Today the NHS will publish weekly data showing the number of A&E units which have closed their doors to ambulances, because they are overloaded, and the number of patients forced to queue in ambulances.

The latest figures showed that in the last month, casualty departments were forced to close their doors to ambulances nearly 100 times last month as they failed to cope with rising patient numbers.

In total, around 27,000 patients were stuck inside the backs of ambulances outside A&E units for at least half an hour because staff were too busy to take them in – a third more than this time last year.

And more than 15,000 beds were closed because of norovirus – up 38 per cent from the same period last year .

Chief Medical Officer Professor Dame Sally Davies warned that the flu season was underway, and urged those in high risk groups to get vaccinated immediately.

Older people, pregnant women and people with health conditions such as asthma, diabetes and disease of the heart, lung or liver are more likely to become seriously unwell if they catch flu, according to PHE.

Dame Sally said: "Prevention is better than cure, and the increase in flu activity means it is even more important to get your flu jab if you are in an at-risk group.

"If you have not already had it, call your GP as soon as possible. I am very grateful to GPs for the work they are already doing to vaccinate people, and I know they will continue to strive for higher uptake."

It is three years since the country had a major flu season, and officials said the latest figures are still “relatively low” but on the rise.

Dr Richard Pebody, head of seasonal flu surveillance at PHE, said: "We are starting to see increases in flu activity in both children and adults, indicating the start of this year's flu season.

"People in at-risk groups can get the vaccine for free as they are at much greater risk of becoming seriously unwell if they catch flu, and sadly many end up in hospital."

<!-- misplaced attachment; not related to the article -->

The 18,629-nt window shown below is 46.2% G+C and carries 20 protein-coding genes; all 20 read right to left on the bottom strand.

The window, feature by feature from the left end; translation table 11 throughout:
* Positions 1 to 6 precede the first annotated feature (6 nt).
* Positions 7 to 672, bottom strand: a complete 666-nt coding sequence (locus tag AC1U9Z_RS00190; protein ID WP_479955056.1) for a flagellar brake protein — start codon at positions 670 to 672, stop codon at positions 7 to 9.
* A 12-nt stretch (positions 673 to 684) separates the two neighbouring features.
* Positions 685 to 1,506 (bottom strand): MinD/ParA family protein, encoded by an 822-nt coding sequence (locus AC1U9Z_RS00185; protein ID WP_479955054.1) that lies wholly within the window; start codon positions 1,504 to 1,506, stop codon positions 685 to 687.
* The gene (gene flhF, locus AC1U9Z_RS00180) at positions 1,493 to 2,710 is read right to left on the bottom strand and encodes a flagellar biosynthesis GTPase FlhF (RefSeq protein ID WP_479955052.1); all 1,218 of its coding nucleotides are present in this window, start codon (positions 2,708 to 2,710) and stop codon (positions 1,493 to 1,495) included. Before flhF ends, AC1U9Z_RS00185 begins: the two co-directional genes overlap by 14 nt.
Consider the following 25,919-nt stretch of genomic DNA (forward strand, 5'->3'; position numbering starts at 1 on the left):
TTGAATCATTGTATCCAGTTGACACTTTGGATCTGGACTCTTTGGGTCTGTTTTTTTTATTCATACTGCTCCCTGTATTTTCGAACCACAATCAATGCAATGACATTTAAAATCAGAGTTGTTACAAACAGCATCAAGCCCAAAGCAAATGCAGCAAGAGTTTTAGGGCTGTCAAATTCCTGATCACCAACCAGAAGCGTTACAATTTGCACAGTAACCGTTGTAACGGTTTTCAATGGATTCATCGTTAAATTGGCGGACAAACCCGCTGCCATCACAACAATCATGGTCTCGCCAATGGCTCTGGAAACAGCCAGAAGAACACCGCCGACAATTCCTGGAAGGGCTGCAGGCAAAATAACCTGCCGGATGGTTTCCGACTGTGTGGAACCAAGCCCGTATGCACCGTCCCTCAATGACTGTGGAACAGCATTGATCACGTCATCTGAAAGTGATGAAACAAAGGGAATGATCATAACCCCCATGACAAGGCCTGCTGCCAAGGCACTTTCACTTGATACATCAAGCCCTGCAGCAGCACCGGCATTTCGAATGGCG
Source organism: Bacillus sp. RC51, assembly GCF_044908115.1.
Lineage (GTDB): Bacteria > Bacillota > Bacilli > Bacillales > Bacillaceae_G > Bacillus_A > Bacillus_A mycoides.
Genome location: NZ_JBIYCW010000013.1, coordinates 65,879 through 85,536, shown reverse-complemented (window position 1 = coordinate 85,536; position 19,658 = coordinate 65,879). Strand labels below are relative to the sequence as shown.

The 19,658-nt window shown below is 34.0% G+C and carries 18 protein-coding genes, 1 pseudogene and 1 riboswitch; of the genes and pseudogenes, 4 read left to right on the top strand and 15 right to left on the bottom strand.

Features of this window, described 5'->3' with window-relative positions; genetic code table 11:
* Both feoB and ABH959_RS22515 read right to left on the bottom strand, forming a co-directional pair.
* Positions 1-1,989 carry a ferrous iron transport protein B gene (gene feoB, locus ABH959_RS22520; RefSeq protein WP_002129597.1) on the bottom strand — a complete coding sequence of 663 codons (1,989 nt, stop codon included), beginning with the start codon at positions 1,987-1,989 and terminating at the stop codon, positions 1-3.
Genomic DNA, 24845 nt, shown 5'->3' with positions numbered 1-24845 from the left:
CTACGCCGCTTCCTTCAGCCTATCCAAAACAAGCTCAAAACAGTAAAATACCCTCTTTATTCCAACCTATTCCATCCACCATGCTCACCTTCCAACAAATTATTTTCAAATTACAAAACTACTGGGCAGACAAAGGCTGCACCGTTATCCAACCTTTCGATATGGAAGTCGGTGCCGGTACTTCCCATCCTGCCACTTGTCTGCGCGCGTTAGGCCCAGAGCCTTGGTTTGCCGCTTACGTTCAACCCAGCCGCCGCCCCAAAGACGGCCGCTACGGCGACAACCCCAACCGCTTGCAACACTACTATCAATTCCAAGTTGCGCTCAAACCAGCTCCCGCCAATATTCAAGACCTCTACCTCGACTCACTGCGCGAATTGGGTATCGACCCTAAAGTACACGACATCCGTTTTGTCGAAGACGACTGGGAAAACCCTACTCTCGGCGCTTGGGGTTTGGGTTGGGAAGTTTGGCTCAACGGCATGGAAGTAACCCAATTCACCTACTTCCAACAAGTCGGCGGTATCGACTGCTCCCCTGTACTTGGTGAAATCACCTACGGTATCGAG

The figures, which track the number of people who visit their GP about flu, show that last week, there were 12.1 consultations per 100,000 people, compared with 7.3 the year before, and 10.1 in 2012.

Experts use the figures to indicate levels of flu in the community, but they greatly underestimate total numbers, as most people with flu do not see their GP.

Latest figures on vaccine uptakes show 70.6 per cent of people aged 65 and over have had the jab.

But only 47.1 per cent of those aged under 65 with a health condition have been vaccinated, and 41.6 per cent of pregnant women have had the jab.


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 Post subject: Re: UK
PostPosted: Sun Dec 28, 2014 6:02 pm 
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http://www.dailymail.co.uk/news/article ... paign=1490
Quote:
Four fold surge in flu cases will tip the NHS over the edge, medics warn

* Figures show there has been a four-fold increase in flu cases this month
* Medical experts are worried about a resurgence of 'Hong Kong flu'
* They fear that the situation could put thousands of sufferers in hospital
* At the beginning of the month there were an estimated 3,500 new flu cases
* By last week cases had increased to 13,500 new cases a week

By Stephen Adams Health Correspondent For The Mail On Sunday
27 December 2014

A surge in the number of flu cases is threatening to push the NHS ‘over the edge,’ doctors warned last night.

Latest official figures show a four-fold increase in the number of flu cases during December, with GPs, facing an extremely busy post-Christmas week at their surgeries, amid fears that hospitals will become log-jammed if the outbreak continues to gather pace.

Medical experts are worried a resurgence of ‘Hong Kong flu’ – a strain known as H3N2 and blamed for the deaths of more than a million people worldwide in the 1960s – could make the situation worse by putting thousands of sufferers into hospital, with the elderly in particular at risk.

Britain has not had a bad flu winter in four years, as more people have developed resistance to the H1N1 swine flu virus, dominant in recent years.

However, scientists say ‘nasty’ H3N2 flu has taken its place – with virulent vaccine-resistant strains also in circulation.

Dr David Mant, professor emeritus of general practice at Oxford University, said: ‘There is good reason for anxiety that this will be a bad winter for flu.

'This will place extra demand on an already over-stretched NHS. Many hospitals are already working at very high bed occupancy rates and emergency departments are experiencing record numbers of attendances.’

At the start of December, there were an estimated 3,500 new flu cases per week, according to data published by Public Health England.

'But by Christmas that had jumped to 13,500 new cases a week – an almost four-fold increase.

Dr Peter Swinyard, chairman of the Family Doctor Association, said a major flu outbreak would put ‘immense pressure’ on A&E departments and hospitals generally.

Dr Richard Vautrey, a Leeds GP and a senior member of the British Medical Association, added: ‘The system is running hot at the moment and you only need a little bit of extra pressure to push it over the edge.’